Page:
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It’s hard to remember but even just a decade ago, infographics were something only a select set of nerds and data junkies would truly love.
Today, it seems like every company ever has made an infographic at one point another and that there are a lot of “infographics” out there that truly stretch the meaning of the term.
Of course, we’re not here to argue for one school of infographics over the other.
Rather, we want to show you just how to make infographics that are effective and informative and can serve as a powerful digital marketing strategy when done right.
But with so many types of infographics covering seemingly every topic imaginable, how do you know you’re making an infographic the best way?
As part of our ongoing series on DIY digital marketing, here’s all you need when it comes to how to make infographics.
From Data Visualizations to Infographics
A Brief History of Infographics and Digital Marketing
Before infographics were infographics, they were known as “data visualizations,” which Wikipedia defines as follows:
Data visualization or data visualisation is viewed by many disciplines as a modern equivalent of visual communication. It involves the creation and study of the visual representation of data, meaning “information that has been abstracted in some schematic form, including attributes or variables for the units of information”
The latter part of that definition is taken from Michael Friendly’s 2008 essay “Milestones in the History of Thematic Cartography, Statistical Graphics, and Data Visualization” and demonstrates how data visualization is both an art and a science; it’s the art of displaying statistics and data through innovative graphical designs that reinforce some theme or element of the data itself.
Edward Tufte is generally credited with popularizing the concept of data visualization in his book The Visual Display of Quantitative Information, which sought to familiarize the art of visualizing data for people other than statisticians.
With developments in graphical technology came new voices and talents in the world of data visualization, with more and more graphic designers plying their trade to the world of data and paving the way for infographics as we know them today.
Infographics and SEO
When I first began practicing SEO in 2007, that’s when I first really started to encounter infographics with increasing regularity.
And how are infographics different from data visualizations?
Well, it’s not so much that they’re different as much as infographics can be seen as streamlined forms of data visualizations as the goal is to present data as quickly and easily as possible.
Unlike the former, infographics are intended for mass consumption and the rise of social media drastically helped in infographics being shared and growing in popularity.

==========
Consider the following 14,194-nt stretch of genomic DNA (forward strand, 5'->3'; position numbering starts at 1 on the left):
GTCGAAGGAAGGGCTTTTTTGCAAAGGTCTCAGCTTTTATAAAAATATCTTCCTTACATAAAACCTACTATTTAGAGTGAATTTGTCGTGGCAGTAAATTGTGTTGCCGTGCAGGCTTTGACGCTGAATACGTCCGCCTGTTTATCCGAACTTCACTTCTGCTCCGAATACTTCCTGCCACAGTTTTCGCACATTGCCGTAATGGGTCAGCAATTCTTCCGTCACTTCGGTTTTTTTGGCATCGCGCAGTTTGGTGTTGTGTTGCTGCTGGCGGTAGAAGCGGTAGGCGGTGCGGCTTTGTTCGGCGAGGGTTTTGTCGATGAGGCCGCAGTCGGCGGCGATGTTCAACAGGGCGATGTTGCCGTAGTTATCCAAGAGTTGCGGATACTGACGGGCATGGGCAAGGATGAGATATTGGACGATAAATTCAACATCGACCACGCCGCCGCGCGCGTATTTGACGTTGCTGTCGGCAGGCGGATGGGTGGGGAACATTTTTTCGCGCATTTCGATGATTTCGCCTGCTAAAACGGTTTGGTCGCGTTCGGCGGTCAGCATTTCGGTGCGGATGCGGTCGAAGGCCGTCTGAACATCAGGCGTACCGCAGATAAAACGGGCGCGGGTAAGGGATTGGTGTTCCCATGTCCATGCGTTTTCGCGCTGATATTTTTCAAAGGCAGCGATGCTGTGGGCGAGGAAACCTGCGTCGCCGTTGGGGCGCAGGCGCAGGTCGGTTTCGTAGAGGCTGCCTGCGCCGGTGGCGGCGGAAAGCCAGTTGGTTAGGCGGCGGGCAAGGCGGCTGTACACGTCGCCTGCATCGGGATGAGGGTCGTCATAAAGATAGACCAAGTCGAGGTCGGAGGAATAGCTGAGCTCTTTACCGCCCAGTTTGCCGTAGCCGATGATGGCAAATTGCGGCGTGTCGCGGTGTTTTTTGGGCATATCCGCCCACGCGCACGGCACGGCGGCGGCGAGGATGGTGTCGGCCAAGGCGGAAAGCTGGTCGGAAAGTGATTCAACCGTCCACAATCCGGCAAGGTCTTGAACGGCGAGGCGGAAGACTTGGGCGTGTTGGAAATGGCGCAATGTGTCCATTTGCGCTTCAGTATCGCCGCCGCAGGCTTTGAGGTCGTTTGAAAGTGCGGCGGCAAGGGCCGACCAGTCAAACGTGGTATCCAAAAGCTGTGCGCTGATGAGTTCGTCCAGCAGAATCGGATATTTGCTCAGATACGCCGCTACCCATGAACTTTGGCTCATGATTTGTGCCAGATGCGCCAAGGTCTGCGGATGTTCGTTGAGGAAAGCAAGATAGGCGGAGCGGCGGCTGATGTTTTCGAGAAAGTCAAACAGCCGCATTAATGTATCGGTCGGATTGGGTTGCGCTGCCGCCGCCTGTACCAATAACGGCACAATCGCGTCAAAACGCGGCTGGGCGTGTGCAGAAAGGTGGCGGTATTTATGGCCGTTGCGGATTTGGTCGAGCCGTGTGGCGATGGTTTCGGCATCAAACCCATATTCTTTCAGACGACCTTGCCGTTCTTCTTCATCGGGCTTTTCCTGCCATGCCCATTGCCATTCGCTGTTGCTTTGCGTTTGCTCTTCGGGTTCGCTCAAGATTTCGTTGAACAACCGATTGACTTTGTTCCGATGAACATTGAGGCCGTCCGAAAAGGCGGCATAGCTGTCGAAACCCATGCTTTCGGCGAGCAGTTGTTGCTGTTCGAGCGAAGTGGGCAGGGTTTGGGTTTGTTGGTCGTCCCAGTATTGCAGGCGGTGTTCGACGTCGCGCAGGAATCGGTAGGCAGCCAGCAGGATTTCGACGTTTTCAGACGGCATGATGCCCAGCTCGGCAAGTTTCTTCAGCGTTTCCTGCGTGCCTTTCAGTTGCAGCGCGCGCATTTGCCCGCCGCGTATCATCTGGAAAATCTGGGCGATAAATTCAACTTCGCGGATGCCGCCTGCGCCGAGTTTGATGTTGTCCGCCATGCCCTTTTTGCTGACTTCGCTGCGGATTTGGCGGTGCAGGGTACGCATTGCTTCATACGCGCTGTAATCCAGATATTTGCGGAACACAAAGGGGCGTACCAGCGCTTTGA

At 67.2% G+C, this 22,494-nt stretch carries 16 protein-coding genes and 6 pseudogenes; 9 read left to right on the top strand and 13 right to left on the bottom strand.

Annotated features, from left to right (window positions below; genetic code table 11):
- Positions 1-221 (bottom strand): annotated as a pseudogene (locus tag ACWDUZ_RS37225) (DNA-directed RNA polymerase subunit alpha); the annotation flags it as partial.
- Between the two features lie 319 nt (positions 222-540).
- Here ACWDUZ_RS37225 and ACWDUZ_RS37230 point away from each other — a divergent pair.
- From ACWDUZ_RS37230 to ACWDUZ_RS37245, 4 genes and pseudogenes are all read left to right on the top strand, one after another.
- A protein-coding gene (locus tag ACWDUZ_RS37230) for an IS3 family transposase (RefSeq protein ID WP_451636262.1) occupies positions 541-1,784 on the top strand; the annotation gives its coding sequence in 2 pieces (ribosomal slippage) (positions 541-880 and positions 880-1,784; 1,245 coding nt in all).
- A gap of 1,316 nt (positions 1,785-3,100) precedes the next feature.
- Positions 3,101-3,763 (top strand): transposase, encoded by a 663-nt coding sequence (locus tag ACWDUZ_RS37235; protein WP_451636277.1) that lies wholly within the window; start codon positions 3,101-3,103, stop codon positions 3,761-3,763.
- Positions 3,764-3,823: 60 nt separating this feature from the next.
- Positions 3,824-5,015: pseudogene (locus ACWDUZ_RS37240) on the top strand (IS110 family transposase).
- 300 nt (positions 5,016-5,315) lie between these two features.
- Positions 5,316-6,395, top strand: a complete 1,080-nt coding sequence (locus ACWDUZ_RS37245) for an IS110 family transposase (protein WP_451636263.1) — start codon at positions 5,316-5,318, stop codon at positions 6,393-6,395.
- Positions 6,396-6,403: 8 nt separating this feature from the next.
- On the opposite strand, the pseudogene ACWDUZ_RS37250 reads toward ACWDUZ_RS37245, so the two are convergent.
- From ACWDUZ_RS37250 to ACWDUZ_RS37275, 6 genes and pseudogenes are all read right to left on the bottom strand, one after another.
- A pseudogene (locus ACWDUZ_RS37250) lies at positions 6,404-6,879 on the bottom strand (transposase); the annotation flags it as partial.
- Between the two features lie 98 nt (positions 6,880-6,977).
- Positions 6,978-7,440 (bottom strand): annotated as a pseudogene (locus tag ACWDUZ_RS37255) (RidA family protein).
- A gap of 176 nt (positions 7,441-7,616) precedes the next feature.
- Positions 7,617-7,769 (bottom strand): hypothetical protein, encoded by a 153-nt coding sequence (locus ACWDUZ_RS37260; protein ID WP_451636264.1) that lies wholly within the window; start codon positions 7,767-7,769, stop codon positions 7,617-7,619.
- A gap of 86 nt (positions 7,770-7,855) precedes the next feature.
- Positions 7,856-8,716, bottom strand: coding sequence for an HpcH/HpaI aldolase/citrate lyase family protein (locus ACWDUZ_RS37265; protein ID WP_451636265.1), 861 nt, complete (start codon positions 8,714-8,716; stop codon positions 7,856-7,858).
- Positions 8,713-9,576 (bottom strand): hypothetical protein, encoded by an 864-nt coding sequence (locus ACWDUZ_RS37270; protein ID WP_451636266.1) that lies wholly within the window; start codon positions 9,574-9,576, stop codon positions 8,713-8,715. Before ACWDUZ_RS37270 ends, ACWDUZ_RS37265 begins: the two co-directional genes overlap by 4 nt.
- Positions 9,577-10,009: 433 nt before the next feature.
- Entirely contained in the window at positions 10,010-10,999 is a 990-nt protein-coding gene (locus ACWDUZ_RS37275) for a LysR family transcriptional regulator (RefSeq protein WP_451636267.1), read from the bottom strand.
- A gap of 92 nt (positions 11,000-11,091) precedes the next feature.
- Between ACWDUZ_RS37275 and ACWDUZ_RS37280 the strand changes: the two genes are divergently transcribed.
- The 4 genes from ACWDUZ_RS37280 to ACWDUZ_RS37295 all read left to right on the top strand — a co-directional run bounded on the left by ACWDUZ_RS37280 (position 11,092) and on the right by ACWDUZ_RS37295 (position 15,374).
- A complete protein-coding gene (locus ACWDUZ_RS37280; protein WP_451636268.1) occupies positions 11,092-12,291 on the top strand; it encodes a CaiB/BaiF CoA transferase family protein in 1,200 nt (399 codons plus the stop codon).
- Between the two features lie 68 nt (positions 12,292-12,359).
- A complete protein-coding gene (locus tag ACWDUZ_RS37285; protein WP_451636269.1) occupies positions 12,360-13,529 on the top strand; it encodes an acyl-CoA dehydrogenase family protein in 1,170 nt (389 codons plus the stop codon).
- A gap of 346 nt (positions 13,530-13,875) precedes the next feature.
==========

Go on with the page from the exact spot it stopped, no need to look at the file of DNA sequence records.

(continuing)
But what do they have to do with SEO?
Well, infographics were an early example of content marketing being embraced within SEO as a way to create a well-researched visual that would present new and compelling information to an audience, earning links in the process.
Of course, as some might argue, this led to what could be considered a “watering down” of infographics as they became less about stats and data and more about telling a brand story.
In fact, where early infographics contained little to no explanatory text, many of today’s most popular infographics are more like illustrated narratives with some stats thrown in.
And don’t get me wrong; I’ve had great success with creating infographics that combined relevant and compelling stats with more magazine-style content.
In fact, when creating your infographic, think about what you’re trying to accomplish.
Do you have a set of data that you simply want to present in a more compelling way or more a narrative that a set of stats helps to tell?
Figuring out what exactly the information is that you will be presenting in advance will help you save plenty of time when it comes to the design phase.
How To Make Infographics: Designing Your Own
Where you used to need someone handy with at least Photoshop to create an infographic, now they’re as easy to make as websites.
For example, if you like the drag-and-drop style of a CMS like Squarespace, then a site like Canva will likely be ideal for you.
You simply choose from a number of templates and then alter them to fit your precise needs. Visualize is a similar kind of tool that provides you with a number of templates and the capabilities to upload your own graphics and images.
In terms of assembling your data, good old-fashioned research is your best friend here.
For instance, I’ve often chosen infographic topics that I know there is a lot of data out there for or that I can easily create my own data, be it crunching numbers from BoxOfficeMojo or using a tool like Google Trends and other tools that look at how search data has changed over time.
When it comes to turning your data into graphs, Google Charts is a fantastic tool that allows you to create a range of different graphs and tables in the style of your website. Infogram is another easy-to-use graph tool that allows you to choose from dozens of different tablets for presenting data.
Ultimately, people like infographics that tell some kind of story, even if it’s just one single (albeit massive) chart.
Think about what the theme of the infographic is and use that to help shape your design, down to the colors you use.
These days, creating your own infographic isn’t much harder than designing your own website and simply takes a bit of tenacity and dedication to making something your audience will click on and share with their friends, earning you more traffic and links in no time!